The opinion of the court was delivered by: COOPER
This is a claim for cargo lost on July 21, 1959, consisting of five barrels of sheep casings shipped aboard respondent's vessel, the S.S. EXCALIBUR, from Beirut, Lebanon to Hoboken, New Jersey.
Union Marine & General Insurance Co., Ltd. (hereinafter "Union Marine"), the subrogated cargo insurer and an alien corporation authorized to do business in New York, invokes the jurisdiction of the Court on the basis of diversity of citizenship, 28 U.S.C. § 1332.
Filed July 15, 1960, the complaint seeks recovery against both the carrier, American Export Lines, Inc. (hereinafter "Export") and McRoberts Protective Agency, Inc. (hereinafter "McRoberts"), a firm engaged by Export to protect cargo.
The evidence shows that all the barrels of casings involved here, valued at some $14,000, actually were last seen on July 21, 1959 while being discharged from the ship's crib at Pier B in Hoboken. When last observed, this cargo was in a hoist preliminary to discharge to the pier. Although due demand was made, the casings were never delivered to the intended consignee. Pre-Trial Order, para. 3(a)(6).
Union Marine predicates its claim against Export on breach of the bill of lading which incorporated the provisions of the Carriage of Goods by Sea Act ("COGSA"), 46 U.S.C. §§ 1300-1315. Prior to the commencement of trial, Export settled Union Marine's claim against it for the sum of $2,000.
Seeking indemnity in the amount of its settlement, Export, in turn, cross claims against codefendant, McRoberts.
Union Marine's direct claim against McRoberts for the balance of the $14,000 loss is sought to be buttressed on several theories: (1) warranty, (2) tort, and (3) bailment. First, the complaint (paragraph 23) alleges, in substance, that the agreement between McRoberts and Export inured to the benefit of the consignee and "defendant negligently failed to perform its duty owing to the plaintiff to adequately observe the discharge of plaintiff's cargo * * *." In its trial memorandum (pp. 23-32) Union Marine argues that McRoberts breached its warranty of workmanlike service, implied in such agreement, and that Union Marine was a third party beneficiary thereof. Alternatively, Union Marine argues that the consignee can take advantage of such a warranty even if it is not a third party beneficiary, since the warranty is not limited to the zone of direct contractual relations.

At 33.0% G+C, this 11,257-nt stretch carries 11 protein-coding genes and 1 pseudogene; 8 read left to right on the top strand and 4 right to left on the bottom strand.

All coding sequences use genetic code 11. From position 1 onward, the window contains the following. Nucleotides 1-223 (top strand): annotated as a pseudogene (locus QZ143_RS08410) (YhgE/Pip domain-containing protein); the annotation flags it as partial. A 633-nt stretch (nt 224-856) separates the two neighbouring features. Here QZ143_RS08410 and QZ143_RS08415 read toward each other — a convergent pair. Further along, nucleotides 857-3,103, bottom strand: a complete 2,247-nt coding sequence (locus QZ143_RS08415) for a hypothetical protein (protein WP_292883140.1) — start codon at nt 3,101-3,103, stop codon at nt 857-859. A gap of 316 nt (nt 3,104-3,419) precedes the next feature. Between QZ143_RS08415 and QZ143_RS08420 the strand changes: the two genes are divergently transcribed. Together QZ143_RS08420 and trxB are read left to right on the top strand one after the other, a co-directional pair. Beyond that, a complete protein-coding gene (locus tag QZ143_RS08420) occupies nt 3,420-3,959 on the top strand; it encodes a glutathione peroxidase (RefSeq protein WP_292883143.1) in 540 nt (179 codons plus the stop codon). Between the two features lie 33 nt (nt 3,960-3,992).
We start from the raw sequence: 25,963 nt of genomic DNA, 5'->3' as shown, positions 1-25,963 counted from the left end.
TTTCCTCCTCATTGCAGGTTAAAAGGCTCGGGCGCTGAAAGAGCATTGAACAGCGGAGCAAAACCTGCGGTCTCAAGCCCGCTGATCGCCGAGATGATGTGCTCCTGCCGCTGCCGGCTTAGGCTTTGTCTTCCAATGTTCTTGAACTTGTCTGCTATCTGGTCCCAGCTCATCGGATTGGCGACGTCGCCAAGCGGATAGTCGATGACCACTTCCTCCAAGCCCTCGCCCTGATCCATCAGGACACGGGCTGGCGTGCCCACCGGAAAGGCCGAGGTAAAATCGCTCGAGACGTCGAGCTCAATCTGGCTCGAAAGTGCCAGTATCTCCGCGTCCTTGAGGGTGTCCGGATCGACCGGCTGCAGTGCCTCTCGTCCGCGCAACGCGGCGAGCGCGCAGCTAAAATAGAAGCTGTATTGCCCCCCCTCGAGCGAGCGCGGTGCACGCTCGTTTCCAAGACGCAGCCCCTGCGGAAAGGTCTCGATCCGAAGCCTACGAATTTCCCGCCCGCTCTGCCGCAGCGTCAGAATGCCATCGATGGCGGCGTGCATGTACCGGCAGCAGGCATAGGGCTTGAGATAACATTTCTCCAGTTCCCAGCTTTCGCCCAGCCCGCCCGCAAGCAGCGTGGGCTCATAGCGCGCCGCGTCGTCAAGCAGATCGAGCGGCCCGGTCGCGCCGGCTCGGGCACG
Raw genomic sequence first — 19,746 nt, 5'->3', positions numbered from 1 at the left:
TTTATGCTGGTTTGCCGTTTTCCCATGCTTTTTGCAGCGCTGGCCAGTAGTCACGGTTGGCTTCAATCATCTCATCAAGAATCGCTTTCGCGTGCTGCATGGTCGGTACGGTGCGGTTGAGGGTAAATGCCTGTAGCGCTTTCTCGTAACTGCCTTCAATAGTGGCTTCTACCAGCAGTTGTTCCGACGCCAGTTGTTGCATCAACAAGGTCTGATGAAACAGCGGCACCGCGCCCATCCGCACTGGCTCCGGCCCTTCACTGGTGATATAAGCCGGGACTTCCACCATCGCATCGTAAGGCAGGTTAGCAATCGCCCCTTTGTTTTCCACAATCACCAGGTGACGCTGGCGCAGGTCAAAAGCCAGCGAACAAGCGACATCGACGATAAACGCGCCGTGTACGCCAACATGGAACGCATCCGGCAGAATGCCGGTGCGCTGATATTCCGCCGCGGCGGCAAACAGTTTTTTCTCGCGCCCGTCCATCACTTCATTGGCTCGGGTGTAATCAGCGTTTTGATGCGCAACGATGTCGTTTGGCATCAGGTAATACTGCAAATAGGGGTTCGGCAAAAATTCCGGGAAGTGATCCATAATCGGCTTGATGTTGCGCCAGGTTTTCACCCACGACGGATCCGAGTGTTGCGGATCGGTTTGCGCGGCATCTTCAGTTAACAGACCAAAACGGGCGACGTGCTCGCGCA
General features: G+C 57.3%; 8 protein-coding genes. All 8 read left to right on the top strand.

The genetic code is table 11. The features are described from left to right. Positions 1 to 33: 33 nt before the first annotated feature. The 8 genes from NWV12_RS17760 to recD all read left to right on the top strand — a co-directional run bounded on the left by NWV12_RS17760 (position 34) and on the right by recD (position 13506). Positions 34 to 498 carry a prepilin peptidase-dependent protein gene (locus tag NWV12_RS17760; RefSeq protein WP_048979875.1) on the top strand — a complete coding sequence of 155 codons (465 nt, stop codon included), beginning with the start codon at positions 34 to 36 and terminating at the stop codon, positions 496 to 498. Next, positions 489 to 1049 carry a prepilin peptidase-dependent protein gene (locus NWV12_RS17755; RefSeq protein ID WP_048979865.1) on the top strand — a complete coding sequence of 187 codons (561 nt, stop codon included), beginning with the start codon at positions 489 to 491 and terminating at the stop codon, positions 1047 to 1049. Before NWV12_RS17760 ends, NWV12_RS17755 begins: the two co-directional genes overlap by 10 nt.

Second, in its post-trial memorandum (pp. 9-11), Union Marine cites the principle, not grounded in contract, that an agent such as McRoberts is directly liable to plaintiff for the negligent performance of responsibilities which it undertook. Third, Union Marine contended by notice dated May 2, 1966 that it would prove at trial that McRoberts, as plaintiff's cargo bailee, failed in its burden of accounting for non-delivery.
This case came on for trial on May 24 and 25 before the Court sitting without a jury. Post-trial and reply memoranda were received on June 14 and 17 respectively.
After a careful study of the total evidence adduced and the theories upon which plaintiff relies, we find plaintiff has failed to meet its requisite burden of proof.
The Export-McRoberts Agreement
The substance of the 1958 oral agreement between Export and McRoberts is not in dispute. It provided, in essence, that the latter was to watch all cargo on the carrier's ships and piers, and be responsible for the safekeeping of "special" cargo.
As more fully set forth in Exhibit 2, pp. 2-3, the agreement provided:
Export designated the items of "special cargo," preparing from time to time a list of such cargo which was delivered to McRoberts. When "special cargo" was discharged or received on the pier, McRoberts arranged with Export employees for its prompt transfer to a "safe room" or "crib" where it was held under McRoberts' custody. McRoberts kept appropriate records of such cargo. Its ...